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Fleen Book Corner: Laura Dean Keeps Breaking Up With Me

A few weeks before MoCCA Fest, the fine folks at :01 Books sent me uncorrected proof of Laura Dean Keeps Breaking Up With Me (words by Mariko Tamaki, pictures by Rosemary Valero-O’Connell) and I dove in. I held my review until closer to release date (which was, uh, two weeks ago) and then got caught up reporting on this year’s #ComicsCamp, so I’m late. But you know what? I got to read it a couple more times, so that’s okay. I’ve done my best to avoid spoilers — not much here you wouldn’t find on the back cover — but take care in any event.

My first readthrough caused me to think a lot about Kiss Number 8 by Colleen AF Venable and Ellen T Crenshaw, because they’re both about finding yourself, dealing with a shitty friend (and confronting the realization you might be the shitty friend), with LGBTQ identity to the fore. But LDKBUWM is less a parallel to KN8 and more a perpendicular. This is different time, a different place, a different reality in terms of LGBTQ freedoms. It’s not about finding yourself in the realization of sexuality or exiting a closet — most characters in LDKBUWM are either LGBTQ in some sense, or at least appears heteroflexible¹ — so if you take the coming out part of the teen story away, what do you get?

You get what was requested the Queers & Comics Conference: a queer comics character who’s bad. You get a character who can be a complete antagonist who happens to be queer, rather than a villain because they’re queer, or somebody that has to be presented as an exemplar of humanity to be a worthy enough queer to be included in the story.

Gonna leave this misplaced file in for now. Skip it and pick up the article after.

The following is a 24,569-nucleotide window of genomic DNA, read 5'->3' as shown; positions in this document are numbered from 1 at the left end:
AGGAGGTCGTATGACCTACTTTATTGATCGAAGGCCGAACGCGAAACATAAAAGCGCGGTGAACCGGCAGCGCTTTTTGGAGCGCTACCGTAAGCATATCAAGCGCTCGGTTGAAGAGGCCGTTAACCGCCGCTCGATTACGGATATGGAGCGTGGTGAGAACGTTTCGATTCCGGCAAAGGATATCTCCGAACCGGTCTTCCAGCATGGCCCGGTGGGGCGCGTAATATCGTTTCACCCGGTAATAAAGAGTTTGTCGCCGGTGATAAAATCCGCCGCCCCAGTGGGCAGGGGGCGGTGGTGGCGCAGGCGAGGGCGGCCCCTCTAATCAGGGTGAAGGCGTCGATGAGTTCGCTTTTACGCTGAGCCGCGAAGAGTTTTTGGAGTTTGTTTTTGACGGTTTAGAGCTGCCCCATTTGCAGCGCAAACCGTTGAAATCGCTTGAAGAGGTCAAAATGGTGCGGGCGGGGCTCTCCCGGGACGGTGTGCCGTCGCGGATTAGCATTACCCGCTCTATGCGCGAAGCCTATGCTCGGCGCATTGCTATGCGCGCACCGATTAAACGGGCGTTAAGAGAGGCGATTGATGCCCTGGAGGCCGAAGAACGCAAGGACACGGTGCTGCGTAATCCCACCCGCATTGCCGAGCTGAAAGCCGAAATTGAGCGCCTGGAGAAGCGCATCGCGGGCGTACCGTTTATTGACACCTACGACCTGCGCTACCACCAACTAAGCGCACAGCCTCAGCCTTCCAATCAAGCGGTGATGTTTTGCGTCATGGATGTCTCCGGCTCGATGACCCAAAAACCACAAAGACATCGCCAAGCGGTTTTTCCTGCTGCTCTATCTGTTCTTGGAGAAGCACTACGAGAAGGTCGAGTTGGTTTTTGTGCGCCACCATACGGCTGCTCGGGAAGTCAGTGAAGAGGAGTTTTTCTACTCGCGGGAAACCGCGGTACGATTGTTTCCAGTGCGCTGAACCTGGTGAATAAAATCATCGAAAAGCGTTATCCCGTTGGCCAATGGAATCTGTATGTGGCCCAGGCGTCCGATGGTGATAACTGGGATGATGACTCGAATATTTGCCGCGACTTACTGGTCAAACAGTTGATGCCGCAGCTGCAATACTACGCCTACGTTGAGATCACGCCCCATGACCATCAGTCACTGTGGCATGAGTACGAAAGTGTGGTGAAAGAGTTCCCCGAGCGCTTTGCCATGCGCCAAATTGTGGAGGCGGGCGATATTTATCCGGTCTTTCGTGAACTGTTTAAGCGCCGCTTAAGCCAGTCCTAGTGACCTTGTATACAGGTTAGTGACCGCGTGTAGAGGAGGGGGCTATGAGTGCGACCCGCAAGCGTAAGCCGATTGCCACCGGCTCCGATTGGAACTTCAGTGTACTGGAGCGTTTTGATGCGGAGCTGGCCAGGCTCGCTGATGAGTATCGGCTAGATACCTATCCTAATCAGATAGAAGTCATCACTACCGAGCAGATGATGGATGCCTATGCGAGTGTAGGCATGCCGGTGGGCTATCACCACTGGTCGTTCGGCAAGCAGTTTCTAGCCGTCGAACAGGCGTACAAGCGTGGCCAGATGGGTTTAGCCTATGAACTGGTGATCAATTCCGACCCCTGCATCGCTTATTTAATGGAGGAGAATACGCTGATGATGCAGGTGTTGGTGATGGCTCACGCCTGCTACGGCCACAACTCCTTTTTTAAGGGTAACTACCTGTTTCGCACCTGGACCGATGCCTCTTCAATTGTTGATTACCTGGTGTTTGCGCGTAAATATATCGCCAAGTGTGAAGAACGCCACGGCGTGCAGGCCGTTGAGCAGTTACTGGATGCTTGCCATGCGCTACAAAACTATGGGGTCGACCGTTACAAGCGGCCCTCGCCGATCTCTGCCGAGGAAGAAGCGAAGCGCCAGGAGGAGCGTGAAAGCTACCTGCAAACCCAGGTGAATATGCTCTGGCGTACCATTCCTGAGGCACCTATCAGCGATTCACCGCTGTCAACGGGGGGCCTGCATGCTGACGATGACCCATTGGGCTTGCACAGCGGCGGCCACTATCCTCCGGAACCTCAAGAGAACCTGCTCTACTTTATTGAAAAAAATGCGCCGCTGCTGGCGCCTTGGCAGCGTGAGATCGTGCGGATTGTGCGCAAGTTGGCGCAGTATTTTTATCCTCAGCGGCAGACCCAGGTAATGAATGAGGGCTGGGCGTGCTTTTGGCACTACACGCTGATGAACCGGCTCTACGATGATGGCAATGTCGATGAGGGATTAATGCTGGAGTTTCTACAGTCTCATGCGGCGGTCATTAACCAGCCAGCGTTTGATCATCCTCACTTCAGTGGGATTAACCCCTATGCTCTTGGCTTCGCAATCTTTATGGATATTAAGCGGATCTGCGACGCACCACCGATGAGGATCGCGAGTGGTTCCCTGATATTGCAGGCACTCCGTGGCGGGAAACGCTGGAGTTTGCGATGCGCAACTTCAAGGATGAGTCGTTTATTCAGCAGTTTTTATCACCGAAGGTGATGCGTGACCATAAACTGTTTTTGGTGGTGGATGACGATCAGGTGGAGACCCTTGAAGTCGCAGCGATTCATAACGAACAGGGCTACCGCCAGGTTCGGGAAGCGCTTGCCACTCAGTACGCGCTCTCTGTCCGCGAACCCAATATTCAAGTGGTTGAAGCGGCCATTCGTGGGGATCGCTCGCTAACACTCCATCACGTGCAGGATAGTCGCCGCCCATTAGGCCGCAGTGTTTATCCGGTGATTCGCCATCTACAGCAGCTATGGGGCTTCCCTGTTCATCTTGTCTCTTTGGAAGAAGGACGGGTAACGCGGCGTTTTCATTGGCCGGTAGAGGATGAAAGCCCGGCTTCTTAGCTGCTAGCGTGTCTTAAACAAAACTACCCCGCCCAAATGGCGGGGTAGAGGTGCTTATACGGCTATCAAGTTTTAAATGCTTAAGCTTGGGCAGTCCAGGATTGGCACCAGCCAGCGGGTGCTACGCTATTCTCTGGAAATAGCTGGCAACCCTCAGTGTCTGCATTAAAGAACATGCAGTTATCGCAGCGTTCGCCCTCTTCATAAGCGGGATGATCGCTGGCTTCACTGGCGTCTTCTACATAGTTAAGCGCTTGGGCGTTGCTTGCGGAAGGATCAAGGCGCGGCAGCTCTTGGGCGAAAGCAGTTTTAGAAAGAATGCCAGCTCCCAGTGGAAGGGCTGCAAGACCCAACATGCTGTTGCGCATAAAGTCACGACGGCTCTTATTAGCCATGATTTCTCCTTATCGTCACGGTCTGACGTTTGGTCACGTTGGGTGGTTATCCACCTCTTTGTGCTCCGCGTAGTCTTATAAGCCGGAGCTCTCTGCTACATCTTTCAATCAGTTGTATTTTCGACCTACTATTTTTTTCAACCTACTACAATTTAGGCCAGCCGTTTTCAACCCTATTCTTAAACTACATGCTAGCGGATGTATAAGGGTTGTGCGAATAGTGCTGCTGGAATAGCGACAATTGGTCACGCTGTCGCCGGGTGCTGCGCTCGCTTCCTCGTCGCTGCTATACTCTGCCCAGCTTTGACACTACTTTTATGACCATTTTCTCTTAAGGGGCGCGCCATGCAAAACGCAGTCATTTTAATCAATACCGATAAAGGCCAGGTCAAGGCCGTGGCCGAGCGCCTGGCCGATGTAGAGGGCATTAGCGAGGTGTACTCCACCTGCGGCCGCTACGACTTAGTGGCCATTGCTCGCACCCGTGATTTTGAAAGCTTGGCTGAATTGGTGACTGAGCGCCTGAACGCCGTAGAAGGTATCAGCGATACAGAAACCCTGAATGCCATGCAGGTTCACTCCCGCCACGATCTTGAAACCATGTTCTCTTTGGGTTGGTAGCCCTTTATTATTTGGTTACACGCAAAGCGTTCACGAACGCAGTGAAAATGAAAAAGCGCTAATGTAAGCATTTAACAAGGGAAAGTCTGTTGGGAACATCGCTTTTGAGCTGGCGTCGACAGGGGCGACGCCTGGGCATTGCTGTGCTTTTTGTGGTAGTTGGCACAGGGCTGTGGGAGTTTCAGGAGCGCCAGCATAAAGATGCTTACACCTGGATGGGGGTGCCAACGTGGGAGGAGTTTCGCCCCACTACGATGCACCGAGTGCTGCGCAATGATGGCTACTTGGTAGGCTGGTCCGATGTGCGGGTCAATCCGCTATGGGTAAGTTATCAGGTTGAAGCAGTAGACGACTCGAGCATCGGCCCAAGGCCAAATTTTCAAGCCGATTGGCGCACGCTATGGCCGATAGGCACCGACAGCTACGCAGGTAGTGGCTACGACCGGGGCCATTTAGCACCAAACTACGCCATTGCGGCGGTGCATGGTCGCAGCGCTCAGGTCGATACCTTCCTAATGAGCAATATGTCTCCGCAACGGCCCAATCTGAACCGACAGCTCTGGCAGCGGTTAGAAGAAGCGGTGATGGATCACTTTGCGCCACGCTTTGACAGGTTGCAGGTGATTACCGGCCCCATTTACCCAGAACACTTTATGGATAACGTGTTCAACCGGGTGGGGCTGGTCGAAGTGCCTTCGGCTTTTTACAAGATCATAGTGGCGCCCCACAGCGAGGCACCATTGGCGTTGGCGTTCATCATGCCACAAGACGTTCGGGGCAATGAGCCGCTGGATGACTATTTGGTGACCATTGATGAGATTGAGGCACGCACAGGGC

Or if not a villain/bad in the traditional sense, at least a total dick.

Laura Dean is popular, hot, entitled, a mistreater of whoever isn’t in her favor at this instant (particularly her nominal girlfriend Freddie, who she keeps breaking up with) and a serial gaslighter; her go-to whenever called on her shitty behavior is Don’t be mad, making the subject of her mistreatment feel like they’re the one that’s at fault for overreacting. If only they’d been a better person, Laura Dean wouldn’t have had to act that way. Look what you made her do.

If Laura Dean were Loren Dean and presented as male, the story could be one step away from a cautionary after-school special about bad boyfriends that turn into abusers. As it is, she’s a user of people rather than an abuser, but if we check in on her in ten years I bet she’s got a TRO or two.

And as crappy a person as Laura Dean is, she makes those in her orbit worse, too. Freddie is neglectful of her friends, wrapped up in trying to get back into Laura Dean’s graces, knowing that she needs to make one of these breakups stick but half convincing herself that she can change enough that everything will be good in the future with Laura Dean. This is the finding yourself part of the story — deciding not how to present yourself as an identity, but deciding on how you choose to act.

Structurally, LDKBUWM is a little bit different; it doesn’t so much start as the reader begins paying attention to these characters at a certain point in time that’s really no more or less significant than any other. It’s arguably got a conclusion that it works towards, but really it just sort of fades out. The characters existed before page 1, they continue to exist after page 289, their stories continue and ebb and flow and branch and rejoin, like a river that we put our boat in at one particular place and pulled ashore again a few weeks later; we can see the extensions of the water upstream and downstream of the section we traversed and know that there’s more there.